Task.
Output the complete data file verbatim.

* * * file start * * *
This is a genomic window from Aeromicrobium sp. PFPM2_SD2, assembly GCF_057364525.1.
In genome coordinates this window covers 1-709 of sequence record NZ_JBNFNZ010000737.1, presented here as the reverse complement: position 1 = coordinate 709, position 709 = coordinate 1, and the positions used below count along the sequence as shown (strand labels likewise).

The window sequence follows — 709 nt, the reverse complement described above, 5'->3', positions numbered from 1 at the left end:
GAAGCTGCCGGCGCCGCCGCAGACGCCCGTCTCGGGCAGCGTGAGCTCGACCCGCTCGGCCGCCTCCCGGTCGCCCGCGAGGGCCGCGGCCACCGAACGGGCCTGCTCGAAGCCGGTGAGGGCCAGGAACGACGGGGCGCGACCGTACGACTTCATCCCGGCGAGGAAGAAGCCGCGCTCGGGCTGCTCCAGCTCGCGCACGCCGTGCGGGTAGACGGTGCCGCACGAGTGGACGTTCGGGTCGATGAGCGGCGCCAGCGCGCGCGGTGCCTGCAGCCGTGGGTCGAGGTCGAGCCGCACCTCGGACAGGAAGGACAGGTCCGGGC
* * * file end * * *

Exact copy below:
This is a genomic window from Aeromicrobium sp. PFPM2_SD2, assembly GCF_057364525.1.
In genome coordinates this window covers 1-709 of sequence record NZ_JBNFNZ010000737.1, presented here as the reverse complement: position 1 = coordinate 709, position 709 = coordinate 1, and the positions used below count along the sequence as shown (strand labels likewise).

The window sequence follows — 709 nt, the reverse complement described above, 5'->3', positions numbered from 1 at the left end:
GAAGCTGCCGGCGCCGCCGCAGACGCCCGTCTCGGGCAGCGTGAGCTCGACCCGCTCGGCCGCCTCCCGGTCGCCCGCGAGGGCCGCGGCCACCGAACGGGCCTGCTCGAAGCCGGTGAGGGCCAGGAACGACGGGGCGCGACCGTACGACTTCATCCCGGCGAGGAAGAAGCCGCGCTCGGGCTGCTCCAGCTCGCGCACGCCGTGCGGGTAGACGGTGCCGCACGAGTGGACGTTCGGGTCGATGAGCGGCGCCAGCGCGCGCGGTGCCTGCAGCCGTGGGTCGAGGTCGAGCCGCACCTCGGACAGGAAGGACAGGTCCGGGC